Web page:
Sadly, there is no type of dental insurance that covers “everything.” Most will not cover treatments for dental problems that you have prior to joining the plan, and many do not cover dental implants or cosmetic treatments. Dental savings plans, an alternative to traditional dental insurance, typically do cover care for existing dental issues as well as dental implants and cosmetic procedures.
A fee schedule is a list of dentist’s rates for various treatments. When used in reference to dental insurance or dental savings plans, the fee schedule will also list the plan holder or dental savings plan member’s reduced rates for dental care. Check fee schedules of any dental insurance or savings plan that you are considering to see how much money you can save on dental care.
This is a document that details what dental treatments you need, the ADA billing codes associated with those treatments, and the costs of the treatments based on whether you will pay out of pocket, with a particular insurance plan or with a dental savings plan. Compare the costs listed on your treatment plan to those listed on an insurance or dental savings plans’ fee schedule to see how much money you may be able to save.
I have Medicare, do i have dental insurance?
Medicare does not cover dental, unless dental care is required as part of a small number of healthcare procedures (example: prior to receiving an organ transplant). Frankly, the list of allowed dental care treatments are so limited that its best to assume you have no coverage for dental care under traditional Medicare. Medicare recipients can obtain dental care coverage through some Medicare Advantage plans, or by purchasing private dental insurance or a dental savings plan.
The short answer is that it depends on what state you live in. For individuals age 21 or under, Medicaid’s Early and Periodic Screening, Diagnostic and Treatment (EPSDT) benefit provides preventive and diagnostic dental care. According to the Department of Health and Human Services, dental care under Medicaid for minors “must include at a minimum, relief of pain and infections, restoration of teeth and maintenance of dental health.” What is “medically necessary” is determined by the state, but may not be limited only to emergency services.
For adults, age 21 and older, states have complete control over what dental services – if any- to provide to Medicare recipients. Most states provide emergency-only dental services, and less than half provide anything that approaches comprehensive dental care.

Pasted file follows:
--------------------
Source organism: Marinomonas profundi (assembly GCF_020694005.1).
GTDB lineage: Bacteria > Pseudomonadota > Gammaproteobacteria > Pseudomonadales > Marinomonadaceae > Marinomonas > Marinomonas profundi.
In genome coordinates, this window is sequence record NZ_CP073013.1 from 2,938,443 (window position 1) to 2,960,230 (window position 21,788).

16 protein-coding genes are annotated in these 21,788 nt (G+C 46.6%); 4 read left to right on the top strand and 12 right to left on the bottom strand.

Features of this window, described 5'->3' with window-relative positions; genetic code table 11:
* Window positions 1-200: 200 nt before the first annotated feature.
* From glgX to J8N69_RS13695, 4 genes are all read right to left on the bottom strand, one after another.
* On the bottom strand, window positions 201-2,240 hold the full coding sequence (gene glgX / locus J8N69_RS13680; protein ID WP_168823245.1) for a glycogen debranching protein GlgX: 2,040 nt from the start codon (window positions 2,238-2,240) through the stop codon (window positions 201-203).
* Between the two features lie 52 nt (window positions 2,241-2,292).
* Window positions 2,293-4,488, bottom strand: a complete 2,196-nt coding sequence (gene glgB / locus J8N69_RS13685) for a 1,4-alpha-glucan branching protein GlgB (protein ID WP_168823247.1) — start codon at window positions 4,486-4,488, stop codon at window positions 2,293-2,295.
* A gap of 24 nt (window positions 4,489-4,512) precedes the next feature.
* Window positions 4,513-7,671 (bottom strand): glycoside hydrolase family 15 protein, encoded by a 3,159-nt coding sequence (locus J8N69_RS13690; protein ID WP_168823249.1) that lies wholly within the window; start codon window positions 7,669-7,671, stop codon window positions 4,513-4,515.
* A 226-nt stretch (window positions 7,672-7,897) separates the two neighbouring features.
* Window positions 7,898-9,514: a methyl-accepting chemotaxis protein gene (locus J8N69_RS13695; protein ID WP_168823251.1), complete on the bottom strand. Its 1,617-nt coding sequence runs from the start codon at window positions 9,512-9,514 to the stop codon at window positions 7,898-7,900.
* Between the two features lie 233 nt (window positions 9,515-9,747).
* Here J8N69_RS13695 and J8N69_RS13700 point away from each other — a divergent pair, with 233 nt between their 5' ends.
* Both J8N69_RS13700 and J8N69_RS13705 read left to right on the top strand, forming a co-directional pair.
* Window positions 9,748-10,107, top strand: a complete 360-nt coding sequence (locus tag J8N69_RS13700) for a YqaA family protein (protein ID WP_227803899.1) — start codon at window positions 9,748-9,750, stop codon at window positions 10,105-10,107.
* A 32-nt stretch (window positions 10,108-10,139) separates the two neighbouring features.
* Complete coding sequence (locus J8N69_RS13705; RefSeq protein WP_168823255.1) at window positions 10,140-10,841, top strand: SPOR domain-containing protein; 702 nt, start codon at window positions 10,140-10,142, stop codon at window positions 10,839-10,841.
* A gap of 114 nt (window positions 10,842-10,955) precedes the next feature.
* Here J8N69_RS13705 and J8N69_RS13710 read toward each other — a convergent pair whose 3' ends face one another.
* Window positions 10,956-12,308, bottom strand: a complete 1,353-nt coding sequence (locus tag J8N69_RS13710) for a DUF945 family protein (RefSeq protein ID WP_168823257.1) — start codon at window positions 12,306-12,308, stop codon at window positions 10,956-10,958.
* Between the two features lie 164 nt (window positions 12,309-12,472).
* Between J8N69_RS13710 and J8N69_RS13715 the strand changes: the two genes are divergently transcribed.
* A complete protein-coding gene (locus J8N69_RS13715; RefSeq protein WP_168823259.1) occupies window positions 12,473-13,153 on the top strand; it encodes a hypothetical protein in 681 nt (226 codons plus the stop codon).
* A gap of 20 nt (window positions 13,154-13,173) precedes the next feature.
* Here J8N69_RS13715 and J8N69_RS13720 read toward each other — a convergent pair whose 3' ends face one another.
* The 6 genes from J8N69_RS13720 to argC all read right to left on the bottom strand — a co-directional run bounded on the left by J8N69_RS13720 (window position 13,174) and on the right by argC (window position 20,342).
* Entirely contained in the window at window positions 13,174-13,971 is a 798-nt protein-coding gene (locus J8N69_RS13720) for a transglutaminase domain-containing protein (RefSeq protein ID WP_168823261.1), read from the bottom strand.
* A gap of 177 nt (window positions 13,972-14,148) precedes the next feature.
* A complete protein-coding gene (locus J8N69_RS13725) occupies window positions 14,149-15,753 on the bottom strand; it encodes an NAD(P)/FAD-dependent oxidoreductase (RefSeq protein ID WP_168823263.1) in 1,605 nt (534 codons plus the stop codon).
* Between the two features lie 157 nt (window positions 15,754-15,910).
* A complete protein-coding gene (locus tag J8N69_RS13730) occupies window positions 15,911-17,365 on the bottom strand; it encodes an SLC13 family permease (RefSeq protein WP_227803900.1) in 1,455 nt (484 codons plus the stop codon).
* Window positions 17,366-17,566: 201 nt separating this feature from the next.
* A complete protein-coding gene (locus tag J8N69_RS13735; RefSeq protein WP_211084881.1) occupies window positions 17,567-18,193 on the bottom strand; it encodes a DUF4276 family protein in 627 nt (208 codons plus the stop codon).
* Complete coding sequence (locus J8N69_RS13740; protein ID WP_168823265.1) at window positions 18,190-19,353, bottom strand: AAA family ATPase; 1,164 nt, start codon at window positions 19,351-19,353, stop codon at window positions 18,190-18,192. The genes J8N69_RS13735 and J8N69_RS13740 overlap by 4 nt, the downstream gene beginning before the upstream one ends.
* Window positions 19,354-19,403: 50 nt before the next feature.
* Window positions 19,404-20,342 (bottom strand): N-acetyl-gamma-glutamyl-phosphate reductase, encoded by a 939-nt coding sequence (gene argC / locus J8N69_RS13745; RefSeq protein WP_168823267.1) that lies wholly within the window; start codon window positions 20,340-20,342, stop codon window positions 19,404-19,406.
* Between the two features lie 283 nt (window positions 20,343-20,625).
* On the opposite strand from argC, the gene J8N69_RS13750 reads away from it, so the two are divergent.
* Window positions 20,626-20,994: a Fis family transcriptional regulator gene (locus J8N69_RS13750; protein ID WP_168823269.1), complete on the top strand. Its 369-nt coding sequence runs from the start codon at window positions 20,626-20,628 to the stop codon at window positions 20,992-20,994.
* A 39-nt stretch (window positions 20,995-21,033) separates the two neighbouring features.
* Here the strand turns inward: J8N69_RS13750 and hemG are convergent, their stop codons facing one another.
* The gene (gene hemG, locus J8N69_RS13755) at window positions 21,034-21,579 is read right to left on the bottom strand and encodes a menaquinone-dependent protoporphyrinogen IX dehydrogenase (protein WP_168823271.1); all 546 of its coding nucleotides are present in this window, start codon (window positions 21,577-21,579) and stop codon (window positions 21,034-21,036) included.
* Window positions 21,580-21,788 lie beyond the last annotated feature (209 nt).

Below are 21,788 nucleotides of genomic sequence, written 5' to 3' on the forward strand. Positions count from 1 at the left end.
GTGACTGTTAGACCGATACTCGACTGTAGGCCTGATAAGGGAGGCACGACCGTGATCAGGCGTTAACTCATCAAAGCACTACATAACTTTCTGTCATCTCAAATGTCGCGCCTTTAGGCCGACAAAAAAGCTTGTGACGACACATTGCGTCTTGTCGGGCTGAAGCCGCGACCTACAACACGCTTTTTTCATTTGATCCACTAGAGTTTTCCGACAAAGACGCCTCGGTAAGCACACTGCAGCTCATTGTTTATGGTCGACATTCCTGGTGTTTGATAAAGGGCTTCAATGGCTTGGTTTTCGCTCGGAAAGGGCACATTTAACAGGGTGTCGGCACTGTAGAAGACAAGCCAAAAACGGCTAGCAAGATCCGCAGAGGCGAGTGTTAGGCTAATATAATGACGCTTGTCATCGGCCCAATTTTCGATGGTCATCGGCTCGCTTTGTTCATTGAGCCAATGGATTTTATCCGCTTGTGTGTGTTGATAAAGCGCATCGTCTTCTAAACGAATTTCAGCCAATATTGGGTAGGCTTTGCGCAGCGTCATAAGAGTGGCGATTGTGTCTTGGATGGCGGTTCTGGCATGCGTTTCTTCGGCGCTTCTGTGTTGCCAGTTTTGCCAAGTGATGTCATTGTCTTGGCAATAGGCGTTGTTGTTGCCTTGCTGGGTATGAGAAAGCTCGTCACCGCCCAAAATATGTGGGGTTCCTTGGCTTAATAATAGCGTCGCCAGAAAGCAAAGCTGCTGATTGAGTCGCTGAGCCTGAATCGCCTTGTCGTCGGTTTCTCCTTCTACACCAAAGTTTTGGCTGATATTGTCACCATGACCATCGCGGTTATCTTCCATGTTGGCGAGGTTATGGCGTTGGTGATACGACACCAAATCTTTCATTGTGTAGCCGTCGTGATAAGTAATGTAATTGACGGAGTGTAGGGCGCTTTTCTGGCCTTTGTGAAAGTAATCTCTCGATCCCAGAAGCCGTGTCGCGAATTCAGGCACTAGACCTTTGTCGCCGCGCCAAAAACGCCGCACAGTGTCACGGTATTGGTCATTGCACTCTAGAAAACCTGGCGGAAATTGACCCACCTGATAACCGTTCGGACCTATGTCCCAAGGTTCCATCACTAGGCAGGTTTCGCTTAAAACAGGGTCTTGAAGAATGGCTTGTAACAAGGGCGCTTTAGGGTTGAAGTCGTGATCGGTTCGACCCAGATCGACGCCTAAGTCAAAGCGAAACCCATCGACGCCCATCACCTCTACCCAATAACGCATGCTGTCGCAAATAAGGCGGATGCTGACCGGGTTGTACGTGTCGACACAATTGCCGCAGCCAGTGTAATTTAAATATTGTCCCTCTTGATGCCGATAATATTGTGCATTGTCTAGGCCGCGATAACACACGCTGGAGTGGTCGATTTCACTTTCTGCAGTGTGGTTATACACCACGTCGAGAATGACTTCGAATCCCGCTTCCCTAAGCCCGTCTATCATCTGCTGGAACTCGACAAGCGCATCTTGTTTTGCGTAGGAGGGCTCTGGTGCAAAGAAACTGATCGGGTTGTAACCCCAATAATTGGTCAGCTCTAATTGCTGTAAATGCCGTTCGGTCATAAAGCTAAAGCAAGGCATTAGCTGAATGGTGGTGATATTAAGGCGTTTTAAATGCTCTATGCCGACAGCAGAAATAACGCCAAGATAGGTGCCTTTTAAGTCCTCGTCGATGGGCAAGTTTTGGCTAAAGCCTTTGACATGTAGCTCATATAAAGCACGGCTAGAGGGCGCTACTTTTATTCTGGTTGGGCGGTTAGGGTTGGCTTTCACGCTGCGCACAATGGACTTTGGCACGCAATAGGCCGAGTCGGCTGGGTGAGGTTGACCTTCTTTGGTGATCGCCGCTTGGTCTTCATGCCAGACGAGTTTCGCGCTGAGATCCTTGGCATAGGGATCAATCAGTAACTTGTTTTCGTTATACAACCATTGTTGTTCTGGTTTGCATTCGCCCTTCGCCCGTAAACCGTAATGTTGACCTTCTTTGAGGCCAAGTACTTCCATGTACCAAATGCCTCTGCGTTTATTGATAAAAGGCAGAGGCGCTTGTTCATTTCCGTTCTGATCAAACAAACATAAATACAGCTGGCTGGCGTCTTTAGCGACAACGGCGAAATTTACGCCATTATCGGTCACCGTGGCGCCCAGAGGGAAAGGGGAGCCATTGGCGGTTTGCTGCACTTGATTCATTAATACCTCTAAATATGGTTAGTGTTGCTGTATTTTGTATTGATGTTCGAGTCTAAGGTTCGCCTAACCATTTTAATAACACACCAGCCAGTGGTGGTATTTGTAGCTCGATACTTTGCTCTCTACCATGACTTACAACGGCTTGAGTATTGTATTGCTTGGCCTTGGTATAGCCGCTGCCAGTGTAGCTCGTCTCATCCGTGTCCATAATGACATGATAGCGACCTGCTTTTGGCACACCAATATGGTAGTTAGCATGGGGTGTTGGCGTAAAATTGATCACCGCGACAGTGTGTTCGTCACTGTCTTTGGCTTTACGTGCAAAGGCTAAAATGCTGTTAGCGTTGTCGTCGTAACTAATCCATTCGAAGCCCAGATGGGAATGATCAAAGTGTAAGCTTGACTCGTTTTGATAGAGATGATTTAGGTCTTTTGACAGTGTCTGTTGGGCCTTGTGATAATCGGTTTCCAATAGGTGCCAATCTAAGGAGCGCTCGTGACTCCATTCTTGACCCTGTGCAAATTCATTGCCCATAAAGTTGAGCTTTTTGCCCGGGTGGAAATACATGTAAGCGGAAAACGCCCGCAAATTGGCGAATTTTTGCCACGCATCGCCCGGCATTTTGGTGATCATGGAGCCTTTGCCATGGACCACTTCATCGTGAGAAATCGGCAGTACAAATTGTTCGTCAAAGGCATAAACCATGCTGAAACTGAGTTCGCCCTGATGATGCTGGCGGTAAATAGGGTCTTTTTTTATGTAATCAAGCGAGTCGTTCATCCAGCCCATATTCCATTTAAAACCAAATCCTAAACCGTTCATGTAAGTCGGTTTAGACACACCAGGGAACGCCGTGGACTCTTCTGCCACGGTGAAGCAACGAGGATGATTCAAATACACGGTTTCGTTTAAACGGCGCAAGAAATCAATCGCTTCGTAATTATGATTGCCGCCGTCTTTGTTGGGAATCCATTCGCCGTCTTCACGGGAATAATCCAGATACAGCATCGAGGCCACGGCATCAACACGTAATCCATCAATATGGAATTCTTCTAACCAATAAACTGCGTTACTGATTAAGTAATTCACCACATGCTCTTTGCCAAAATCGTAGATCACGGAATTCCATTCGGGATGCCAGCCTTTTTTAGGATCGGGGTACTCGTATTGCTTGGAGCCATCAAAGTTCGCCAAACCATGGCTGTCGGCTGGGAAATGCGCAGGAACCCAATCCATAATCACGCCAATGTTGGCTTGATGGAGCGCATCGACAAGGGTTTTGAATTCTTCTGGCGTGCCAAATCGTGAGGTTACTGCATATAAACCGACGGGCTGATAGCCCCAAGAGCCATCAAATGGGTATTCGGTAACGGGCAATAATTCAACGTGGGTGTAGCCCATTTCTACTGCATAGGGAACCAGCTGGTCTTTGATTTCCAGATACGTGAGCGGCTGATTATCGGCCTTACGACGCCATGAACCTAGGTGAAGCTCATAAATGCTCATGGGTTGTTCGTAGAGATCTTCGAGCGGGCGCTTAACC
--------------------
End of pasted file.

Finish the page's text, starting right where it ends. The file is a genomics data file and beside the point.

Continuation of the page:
Only if you chose a plan that includes dental insurance, or purchased a stand-alone dental plan along with your ACA healthcare coverage. Fewer than 1% of all the health insurance plans on the exchange include adult dental coverage.
It is unlikely that you will be turned down for dental insurance. Your claims may be denied, though. Claims can be denied for many reasons, including preexisting conditions, non-coverage of specific services, waiting period limitations, patient age or treatment frequency limitations, or mistakes that your dentist/dentist’s staff made when processing the claim. If your insurance company refuses the claim, you must pay the total cost of care out of pocket. Dental savings plans eliminate reimbursement aggravations since you pay the discounted fee directly to the dentist.
Dental Emergencies and Dental Insurance
If you purchase a DPPO plan you may be able to use it immediately for a checkup, cleaning and basic x-rays. For anything outside of preventive care, you’ll need to wait for 3-6 months for basic care (fillings, extractions) and 12-24 months for major restorative care. If you were previously covered by dental insurance for a year prior to purchasing a new plan, you may be able to get the waiting period waived – ask before you purchase the new plan.
If you have an DHMO plan, there will probably not be any set waiting periods, but you may not be able to be seen by your in-network dentist immediately and your plan may limit how frequently you can get various types of care.
Ask your dentist about payment plans, apply for a line of credit or a short-term loan, or consider joining a dental savings plan. Most dental savings plans activate within 24 hours of purchase, and you can use the plan to save on virtually all dental treatments right away.
To find out more about dental savings plans, visit dentalplans.com.